Pretty much every morning, I have the same ritual …
Up at 5:50am
Turn coffee on (its set to automatically brew at 6am but I get a special satisfaction of beating the coffee clock)
Go outside and say a prayer of thanks for being alive another day
Make butter coffee and pour into two mugs
Sit in my chair in my corner of the living room and peruse news, social, etc whilst sipping coffee
Read my daily readers: Merton as a physical daily reader and daily emails from Richard Rohr and Seth Godin.
Journaling (sometimes in two different journals depending on the muse)
Do a meditation on Sam Harris’ Waking Up app
Go for a walk
Take a shower
Go to my office and get to work
Of course, not every day is like this. Sometimes, I intentionally mix the order up. Some days, I don’t have space for all of the above. Whatever the order or frequency, I love this morning ritual. Which is an odd thing to write because I generally have hated rituals and routines. They reminded me of loss of control, of empty rote. But as Jocko Willink says, “Discipline equals freedom.”
This morning ritual is how I get present, get centered, tune in to my soul, plan my day. I didn’t realize how much this ritual meant to me until this past week.
On 9/1, Lynna and I headed north to drive to Portland for the birth of our first grandchild. We spent the last 5 days exploring southern Colorado (I’m writing this essay from Grand Junction, CO). It has been a fun adventure with a nice blend of unexpectedness and solid planning — and a strange feeling of not knowing exactly when we will be back to Austin.
Throughout this first leg of the trip, I have struggled with being present. Which produced its own special blend of anxiety — a combo of “destination fever”, fatigue and contingency planning. I was present in a sensory way. I saw the beautiful valley from the big windows of the cabin in Del Norte. I felt the fresh mountain air in my lungs and on my skin. I heard the buzz of my reel as I cast into the Rio Grande. I saw new country that I’ve never been to before. I saw the towering Clear Creek Falls. Outside of our cabin in Cimmaron, I saw the vast expanse of stars. I took in the terrifying and beautiful Black Canyon. I sat on the bank of Crawford Reservoir with fishing pole in hand.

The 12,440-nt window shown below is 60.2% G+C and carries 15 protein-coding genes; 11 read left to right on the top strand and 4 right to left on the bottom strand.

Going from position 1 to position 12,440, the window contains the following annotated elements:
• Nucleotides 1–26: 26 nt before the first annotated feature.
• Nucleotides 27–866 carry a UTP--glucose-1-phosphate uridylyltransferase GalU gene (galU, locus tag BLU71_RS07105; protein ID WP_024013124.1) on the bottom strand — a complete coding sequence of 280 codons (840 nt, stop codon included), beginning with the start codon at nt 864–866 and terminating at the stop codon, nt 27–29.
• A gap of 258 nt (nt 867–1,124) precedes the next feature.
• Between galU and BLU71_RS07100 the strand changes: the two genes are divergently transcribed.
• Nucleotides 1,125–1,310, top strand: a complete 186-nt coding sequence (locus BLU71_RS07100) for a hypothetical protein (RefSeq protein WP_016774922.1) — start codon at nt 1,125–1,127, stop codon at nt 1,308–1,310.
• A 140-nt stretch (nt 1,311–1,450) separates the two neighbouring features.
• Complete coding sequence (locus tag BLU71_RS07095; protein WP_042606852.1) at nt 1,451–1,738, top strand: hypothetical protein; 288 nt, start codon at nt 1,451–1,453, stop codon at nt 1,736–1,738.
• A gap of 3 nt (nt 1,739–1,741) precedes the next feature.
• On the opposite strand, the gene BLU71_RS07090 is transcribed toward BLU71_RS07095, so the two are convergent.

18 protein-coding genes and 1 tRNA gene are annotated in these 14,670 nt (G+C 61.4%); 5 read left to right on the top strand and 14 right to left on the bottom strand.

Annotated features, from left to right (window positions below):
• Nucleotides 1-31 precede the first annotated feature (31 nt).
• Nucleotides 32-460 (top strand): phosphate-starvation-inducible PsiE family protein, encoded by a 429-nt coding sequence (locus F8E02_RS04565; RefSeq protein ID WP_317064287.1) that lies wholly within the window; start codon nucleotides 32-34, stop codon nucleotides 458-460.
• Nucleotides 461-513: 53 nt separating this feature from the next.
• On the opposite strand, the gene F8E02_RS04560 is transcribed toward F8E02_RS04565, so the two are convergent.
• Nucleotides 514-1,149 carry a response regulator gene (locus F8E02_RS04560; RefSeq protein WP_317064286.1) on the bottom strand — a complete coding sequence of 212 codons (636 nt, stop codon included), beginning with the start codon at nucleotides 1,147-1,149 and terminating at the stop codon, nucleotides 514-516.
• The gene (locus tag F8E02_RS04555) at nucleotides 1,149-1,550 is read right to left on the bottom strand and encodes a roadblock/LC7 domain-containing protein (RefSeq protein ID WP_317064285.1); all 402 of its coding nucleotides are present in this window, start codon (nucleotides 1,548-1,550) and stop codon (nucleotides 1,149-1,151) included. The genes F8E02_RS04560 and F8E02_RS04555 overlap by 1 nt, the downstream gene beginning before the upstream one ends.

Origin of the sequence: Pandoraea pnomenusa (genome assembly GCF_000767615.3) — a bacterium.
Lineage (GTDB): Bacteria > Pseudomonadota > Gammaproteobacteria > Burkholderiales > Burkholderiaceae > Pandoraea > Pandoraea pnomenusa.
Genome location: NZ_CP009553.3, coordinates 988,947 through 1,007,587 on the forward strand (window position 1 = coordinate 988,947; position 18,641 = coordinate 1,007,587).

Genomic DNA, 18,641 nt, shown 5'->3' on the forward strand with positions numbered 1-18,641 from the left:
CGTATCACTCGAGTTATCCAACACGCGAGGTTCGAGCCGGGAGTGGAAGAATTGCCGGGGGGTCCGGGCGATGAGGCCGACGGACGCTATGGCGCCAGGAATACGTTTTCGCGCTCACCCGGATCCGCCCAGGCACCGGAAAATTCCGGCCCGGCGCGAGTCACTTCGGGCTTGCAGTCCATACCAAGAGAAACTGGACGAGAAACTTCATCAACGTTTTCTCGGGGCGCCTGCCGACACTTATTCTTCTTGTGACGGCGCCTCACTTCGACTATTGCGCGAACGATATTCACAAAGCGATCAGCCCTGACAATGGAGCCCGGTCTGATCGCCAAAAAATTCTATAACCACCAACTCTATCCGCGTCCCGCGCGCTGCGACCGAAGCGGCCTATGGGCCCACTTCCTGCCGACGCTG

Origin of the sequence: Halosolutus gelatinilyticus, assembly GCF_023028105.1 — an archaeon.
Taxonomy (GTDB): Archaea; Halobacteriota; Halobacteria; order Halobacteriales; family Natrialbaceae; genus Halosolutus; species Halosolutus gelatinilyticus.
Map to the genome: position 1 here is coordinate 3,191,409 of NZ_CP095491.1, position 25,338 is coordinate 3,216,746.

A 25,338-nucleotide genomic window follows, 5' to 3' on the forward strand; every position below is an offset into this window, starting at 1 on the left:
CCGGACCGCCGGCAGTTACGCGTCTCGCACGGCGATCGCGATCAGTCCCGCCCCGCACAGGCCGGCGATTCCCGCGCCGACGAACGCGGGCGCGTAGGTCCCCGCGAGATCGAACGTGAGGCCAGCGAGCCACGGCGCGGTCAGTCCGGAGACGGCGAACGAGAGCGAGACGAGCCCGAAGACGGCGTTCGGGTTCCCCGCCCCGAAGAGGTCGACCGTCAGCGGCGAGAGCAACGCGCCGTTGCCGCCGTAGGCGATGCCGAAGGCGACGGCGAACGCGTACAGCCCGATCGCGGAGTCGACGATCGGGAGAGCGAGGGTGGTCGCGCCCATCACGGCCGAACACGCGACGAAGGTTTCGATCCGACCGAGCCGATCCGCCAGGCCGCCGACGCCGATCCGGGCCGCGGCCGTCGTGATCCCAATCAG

I was in all of these places and had all of these sensory experiences, yet …
Despite all of the majestic natural beauty, great conversations, exploring small towns I didn’t feel present. This filled me with guilt and doubt. My first reaction to any feeling I don’t like is “What is wrong with me?” My second reaction is “How do I get rid of this feeling?” Instead of these old responses, I decided to just sit with my feelings. And to extend myself some grace.
This provided space to realize a few things …
The intention of this trip is the momentous occasion of becoming a grandfather. This new chapter has brought so many feelings — unspeakable joy, excitement, anticipation. But also feelings of running out of time, fear of getting old, wondering if this next phase of life will leave my complacent and overly-content. One of the purposes of getting present is to understand and examine feelings. And these were feelings I couldn’t control — so I avoided them by staying on the go.
I am away from home. Austin is home. It felt like home the first time I went there on a visit in 2012. The mountains are where my body is from and family history is from. But Austin is where my soul is from. I realized that I was trying to experience all this newness as if I was going to move to these places. Instead of just experiencing it like a grateful visitor.
Presence has to be fought for. It doesn’t just happen. And it certainly doesn’t happen by going faster, staying busier. The breakthrough happened yesterday morning. I sat on the front deck of our little cabin, sipped my butter coffee and felt the morning sun on my face. I caught up on my Merton daily reader and also read a section in “A Course in Miracles” (a book I’ve been chipping away at for almost 4 years!). I cracked open my journal and listened. A musing came to me that I shared on social. I was present. Finally.
Ritual is good.
Home is good.
Travel is good.
Life’s big moments are good.
But presence is just returning to my center, my soul — and those are with me wherever I am.